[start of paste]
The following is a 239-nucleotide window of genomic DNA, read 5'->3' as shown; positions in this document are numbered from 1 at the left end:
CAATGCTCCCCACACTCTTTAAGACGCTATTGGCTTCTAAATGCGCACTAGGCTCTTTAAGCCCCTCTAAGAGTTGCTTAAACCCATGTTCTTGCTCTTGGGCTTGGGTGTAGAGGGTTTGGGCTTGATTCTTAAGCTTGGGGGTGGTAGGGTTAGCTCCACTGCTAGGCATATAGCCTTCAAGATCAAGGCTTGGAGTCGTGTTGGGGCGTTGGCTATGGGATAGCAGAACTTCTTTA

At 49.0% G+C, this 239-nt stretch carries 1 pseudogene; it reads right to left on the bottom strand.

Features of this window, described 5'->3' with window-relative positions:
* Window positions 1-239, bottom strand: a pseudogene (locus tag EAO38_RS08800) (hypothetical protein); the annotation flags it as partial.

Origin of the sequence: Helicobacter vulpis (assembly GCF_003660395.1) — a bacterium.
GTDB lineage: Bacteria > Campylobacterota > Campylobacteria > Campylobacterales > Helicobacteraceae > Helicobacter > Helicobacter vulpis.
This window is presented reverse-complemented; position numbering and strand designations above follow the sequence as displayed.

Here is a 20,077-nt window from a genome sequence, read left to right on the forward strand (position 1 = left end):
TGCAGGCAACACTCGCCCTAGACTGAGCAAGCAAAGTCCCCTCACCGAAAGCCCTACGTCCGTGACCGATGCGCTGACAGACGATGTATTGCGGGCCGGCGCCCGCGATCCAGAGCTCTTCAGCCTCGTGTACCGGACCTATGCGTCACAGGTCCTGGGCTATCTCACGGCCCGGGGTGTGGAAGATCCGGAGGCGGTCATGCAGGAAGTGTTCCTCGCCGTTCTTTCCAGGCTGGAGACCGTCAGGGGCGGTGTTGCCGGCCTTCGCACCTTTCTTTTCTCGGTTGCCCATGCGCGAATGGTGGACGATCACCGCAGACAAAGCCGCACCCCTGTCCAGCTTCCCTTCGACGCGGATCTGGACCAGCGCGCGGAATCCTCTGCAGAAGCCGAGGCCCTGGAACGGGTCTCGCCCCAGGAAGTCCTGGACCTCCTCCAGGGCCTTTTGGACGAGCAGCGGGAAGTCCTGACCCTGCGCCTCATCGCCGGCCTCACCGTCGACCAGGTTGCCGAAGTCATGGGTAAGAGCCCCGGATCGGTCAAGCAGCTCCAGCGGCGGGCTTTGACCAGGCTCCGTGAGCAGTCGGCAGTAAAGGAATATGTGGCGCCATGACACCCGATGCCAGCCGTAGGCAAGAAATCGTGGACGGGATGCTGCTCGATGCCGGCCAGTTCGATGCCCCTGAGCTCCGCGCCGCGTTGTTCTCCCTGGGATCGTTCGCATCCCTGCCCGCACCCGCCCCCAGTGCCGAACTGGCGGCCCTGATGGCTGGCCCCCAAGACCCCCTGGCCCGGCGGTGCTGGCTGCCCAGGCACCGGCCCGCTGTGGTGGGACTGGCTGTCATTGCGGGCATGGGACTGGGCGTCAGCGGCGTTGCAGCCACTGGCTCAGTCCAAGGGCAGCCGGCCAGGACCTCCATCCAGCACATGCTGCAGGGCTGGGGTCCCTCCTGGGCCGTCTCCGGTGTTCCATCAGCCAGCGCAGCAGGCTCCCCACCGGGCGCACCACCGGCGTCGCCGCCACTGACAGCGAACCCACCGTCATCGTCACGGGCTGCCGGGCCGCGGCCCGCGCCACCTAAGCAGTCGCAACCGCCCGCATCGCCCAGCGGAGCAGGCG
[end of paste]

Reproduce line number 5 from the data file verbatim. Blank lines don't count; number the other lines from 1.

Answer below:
* Window positions 1-239, bottom strand: a pseudogene (locus tag EAO38_RS08800) (hypothetical protein); the annotation flags it as partial.